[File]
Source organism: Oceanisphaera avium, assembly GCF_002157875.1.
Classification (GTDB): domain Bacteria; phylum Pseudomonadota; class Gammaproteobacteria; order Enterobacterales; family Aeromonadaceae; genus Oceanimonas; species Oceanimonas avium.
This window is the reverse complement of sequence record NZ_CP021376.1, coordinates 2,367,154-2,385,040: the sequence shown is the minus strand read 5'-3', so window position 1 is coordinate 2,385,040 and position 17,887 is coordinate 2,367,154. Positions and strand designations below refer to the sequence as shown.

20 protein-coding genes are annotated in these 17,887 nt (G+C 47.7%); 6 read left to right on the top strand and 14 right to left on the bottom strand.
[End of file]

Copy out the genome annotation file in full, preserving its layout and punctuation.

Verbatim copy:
Source organism: Oceanisphaera avium, assembly GCF_002157875.1.
Classification (GTDB): domain Bacteria; phylum Pseudomonadota; class Gammaproteobacteria; order Enterobacterales; family Aeromonadaceae; genus Oceanimonas; species Oceanimonas avium.
This window is the reverse complement of sequence record NZ_CP021376.1, coordinates 2,367,154-2,385,040: the sequence shown is the minus strand read 5'-3', so window position 1 is coordinate 2,385,040 and position 17,887 is coordinate 2,367,154. Positions and strand designations below refer to the sequence as shown.

20 protein-coding genes are annotated in these 17,887 nt (G+C 47.7%); 6 read left to right on the top strand and 14 right to left on the bottom strand.